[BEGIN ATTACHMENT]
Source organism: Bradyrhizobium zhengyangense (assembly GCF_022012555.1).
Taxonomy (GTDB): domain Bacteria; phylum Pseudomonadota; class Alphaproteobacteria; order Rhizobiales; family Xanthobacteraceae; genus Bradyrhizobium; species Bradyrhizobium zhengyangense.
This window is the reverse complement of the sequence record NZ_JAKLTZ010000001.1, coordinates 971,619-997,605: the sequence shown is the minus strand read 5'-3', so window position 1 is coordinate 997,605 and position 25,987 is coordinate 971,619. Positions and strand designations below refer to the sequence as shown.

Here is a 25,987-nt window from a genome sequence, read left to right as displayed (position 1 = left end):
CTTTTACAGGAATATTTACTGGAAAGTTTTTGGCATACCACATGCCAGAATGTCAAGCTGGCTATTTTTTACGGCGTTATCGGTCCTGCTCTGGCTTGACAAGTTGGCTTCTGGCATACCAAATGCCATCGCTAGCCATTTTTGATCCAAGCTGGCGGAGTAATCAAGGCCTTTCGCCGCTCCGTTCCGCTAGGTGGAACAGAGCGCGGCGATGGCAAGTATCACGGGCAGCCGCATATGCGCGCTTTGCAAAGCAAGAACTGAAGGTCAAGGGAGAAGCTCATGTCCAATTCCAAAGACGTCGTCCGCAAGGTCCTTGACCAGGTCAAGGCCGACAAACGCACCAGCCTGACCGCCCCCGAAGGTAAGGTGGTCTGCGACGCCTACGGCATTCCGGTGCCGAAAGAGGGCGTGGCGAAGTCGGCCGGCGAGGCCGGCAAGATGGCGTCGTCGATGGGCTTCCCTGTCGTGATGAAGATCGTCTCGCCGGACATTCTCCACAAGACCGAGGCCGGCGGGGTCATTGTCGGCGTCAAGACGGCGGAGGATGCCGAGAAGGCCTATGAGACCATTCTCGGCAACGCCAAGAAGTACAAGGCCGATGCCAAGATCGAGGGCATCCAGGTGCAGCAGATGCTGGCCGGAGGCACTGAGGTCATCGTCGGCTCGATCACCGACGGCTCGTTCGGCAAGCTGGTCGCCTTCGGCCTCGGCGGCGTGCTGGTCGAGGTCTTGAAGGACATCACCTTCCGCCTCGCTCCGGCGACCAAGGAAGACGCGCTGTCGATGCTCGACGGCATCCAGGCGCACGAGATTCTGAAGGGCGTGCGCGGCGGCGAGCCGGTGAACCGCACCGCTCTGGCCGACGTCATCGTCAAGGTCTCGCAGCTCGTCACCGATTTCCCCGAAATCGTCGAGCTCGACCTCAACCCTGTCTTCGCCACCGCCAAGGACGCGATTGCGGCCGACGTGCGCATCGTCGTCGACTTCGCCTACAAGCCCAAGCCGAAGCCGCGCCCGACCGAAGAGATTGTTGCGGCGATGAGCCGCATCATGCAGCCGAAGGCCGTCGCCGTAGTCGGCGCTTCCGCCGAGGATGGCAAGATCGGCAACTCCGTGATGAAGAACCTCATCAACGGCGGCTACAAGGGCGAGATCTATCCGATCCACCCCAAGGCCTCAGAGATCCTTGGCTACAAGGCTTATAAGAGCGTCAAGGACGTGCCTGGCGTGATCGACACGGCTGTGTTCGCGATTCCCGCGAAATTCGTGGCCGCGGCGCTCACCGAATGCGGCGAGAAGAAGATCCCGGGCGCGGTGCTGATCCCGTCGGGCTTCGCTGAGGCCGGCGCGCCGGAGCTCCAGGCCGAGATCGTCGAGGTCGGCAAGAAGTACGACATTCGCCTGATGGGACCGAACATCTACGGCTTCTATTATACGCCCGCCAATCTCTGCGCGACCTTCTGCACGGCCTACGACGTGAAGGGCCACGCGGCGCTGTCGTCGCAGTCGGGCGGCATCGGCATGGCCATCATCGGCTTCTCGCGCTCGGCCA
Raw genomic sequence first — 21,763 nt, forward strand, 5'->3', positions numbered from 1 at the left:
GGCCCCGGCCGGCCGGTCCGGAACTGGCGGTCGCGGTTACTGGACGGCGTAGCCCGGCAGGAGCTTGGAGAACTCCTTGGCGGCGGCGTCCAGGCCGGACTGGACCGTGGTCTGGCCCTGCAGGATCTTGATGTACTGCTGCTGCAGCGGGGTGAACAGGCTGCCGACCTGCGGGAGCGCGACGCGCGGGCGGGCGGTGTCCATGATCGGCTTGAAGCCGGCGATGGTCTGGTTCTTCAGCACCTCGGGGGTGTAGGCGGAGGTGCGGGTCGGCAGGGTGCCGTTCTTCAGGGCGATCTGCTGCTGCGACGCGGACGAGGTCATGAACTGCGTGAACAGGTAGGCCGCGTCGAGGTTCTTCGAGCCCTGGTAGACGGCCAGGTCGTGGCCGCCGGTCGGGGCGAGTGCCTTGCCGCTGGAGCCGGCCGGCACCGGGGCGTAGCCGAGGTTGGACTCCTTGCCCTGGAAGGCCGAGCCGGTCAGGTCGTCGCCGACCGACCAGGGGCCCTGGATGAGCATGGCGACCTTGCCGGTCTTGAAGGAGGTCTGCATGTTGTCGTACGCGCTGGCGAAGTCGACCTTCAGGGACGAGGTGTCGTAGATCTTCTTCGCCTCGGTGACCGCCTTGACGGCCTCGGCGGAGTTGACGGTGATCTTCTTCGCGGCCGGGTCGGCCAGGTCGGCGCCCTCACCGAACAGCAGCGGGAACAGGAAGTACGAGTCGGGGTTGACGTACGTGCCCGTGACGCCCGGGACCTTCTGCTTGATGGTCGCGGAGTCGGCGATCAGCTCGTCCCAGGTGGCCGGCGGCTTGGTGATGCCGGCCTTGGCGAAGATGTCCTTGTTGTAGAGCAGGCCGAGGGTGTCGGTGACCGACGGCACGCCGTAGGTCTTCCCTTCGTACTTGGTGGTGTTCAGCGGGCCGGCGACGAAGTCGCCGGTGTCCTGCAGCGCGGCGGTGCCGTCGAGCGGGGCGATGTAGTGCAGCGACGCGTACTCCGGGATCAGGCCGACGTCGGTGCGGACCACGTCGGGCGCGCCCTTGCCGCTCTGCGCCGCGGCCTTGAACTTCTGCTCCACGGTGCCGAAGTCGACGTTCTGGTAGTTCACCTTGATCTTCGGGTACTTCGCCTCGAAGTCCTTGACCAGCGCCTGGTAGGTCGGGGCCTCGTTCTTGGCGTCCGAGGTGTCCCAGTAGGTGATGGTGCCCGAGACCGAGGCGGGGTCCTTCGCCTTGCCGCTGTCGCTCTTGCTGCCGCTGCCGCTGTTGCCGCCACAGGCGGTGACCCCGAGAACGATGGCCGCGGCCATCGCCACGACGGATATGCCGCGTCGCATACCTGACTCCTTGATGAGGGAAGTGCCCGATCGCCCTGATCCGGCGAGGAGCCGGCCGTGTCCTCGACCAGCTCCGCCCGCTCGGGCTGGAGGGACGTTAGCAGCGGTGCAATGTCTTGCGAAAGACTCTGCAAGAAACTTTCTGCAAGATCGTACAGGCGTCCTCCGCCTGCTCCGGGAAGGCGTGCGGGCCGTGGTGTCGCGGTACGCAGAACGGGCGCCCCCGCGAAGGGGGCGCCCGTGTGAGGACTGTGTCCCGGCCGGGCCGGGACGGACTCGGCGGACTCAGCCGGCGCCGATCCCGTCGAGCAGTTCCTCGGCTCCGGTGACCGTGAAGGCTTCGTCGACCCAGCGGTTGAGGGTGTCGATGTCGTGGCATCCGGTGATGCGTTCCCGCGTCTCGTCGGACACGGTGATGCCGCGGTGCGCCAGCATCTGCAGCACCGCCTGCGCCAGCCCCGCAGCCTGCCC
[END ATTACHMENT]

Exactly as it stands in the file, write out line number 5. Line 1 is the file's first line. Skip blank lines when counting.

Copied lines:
CTTTTACAGGAATATTTACTGGAAAGTTTTTGGCATACCACATGCCAGAATGTCAAGCTGGCTATTTTTTACGGCGTTATCGGTCCTGCTCTGGCTTGACAAGTTGGCTTCTGGCATACCAAATGCCATCGCTAGCCATTTTTGATCCAAGCTGGCGGAGTAATCAAGGCCTTTCGCCGCTCCGTTCCGCTAGGTGGAACAGAGCGCGGCGATGGCAAGTATCACGGGCAGCCGCATATGCGCGCTTTGCAAAGCAAGAACTGAAGGTCAAGGGAGAAGCTCATGTCCAATTCCAAAGACGTCGTCCGCAAGGTCCTTGACCAGGTCAAGGCCGACAAACGCACCAGCCTGACCGCCCCCGAAGGTAAGGTGGTCTGCGACGCCTACGGCATTCCGGTGCCGAAAGAGGGCGTGGCGAAGTCGGCCGGCGAGGCCGGCAAGATGGCGTCGTCGATGGGCTTCCCTGTCGTGATGAAGATCGTCTCGCCGGACATTCTCCACAAGACCGAGGCCGGCGGGGTCATTGTCGGCGTCAAGACGGCGGAGGATGCCGAGAAGGCCTATGAGACCATTCTCGGCAACGCCAAGAAGTACAAGGCCGATGCCAAGATCGAGGGCATCCAGGTGCAGCAGATGCTGGCCGGAGGCACTGAGGTCATCGTCGGCTCGATCACCGACGGCTCGTTCGGCAAGCTGGTCGCCTTCGGCCTCGGCGGCGTGCTGGTCGAGGTCTTGAAGGACATCACCTTCCGCCTCGCTCCGGCGACCAAGGAAGACGCGCTGTCGATGCTCGACGGCATCCAGGCGCACGAGATTCTGAAGGGCGTGCGCGGCGGCGAGCCGGTGAACCGCACCGCTCTGGCCGACGTCATCGTCAAGGTCTCGCAGCTCGTCACCGATTTCCCCGAAATCGTCGAGCTCGACCTCAACCCTGTCTTCGCCACCGCCAAGGACGCGATTGCGGCCGACGTGCGCATCGTCGTCGACTTCGCCTACAAGCCCAAGCCGAAGCCGCGCCCGACCGAAGAGATTGTTGCGGCGATGAGCCGCATCATGCAGCCGAAGGCCGTCGCCGTAGTCGGCGCTTCCGCCGAGGATGGCAAGATCGGCAACTCCGTGATGAAGAACCTCATCAACGGCGGCTACAAGGGCGAGATCTATCCGATCCACCCCAAGGCCTCAGAGATCCTTGGCTACAAGGCTTATAAGAGCGTCAAGGACGTGCCTGGCGTGATCGACACGGCTGTGTTCGCGATTCCCGCGAAATTCGTGGCCGCGGCGCTCACCGAATGCGGCGAGAAGAAGATCCCGGGCGCGGTGCTGATCCCGTCGGGCTTCGCTGAGGCCGGCGCGCCGGAGCTCCAGGCCGAGATCGTCGAGGTCGGCAAGAAGTACGACATTCGCCTGATGGGACCGAACATCTACGGCTTCTATTATACGCCCGCCAATCTCTGCGCGACCTTCTGCACGGCCTACGACGTGAAGGGCCACGCGGCGCTGTCGTCGCAGTCGGGCGGCATCGGCATGGCCATCATCGGCTTCTCGCGCTCGGCCA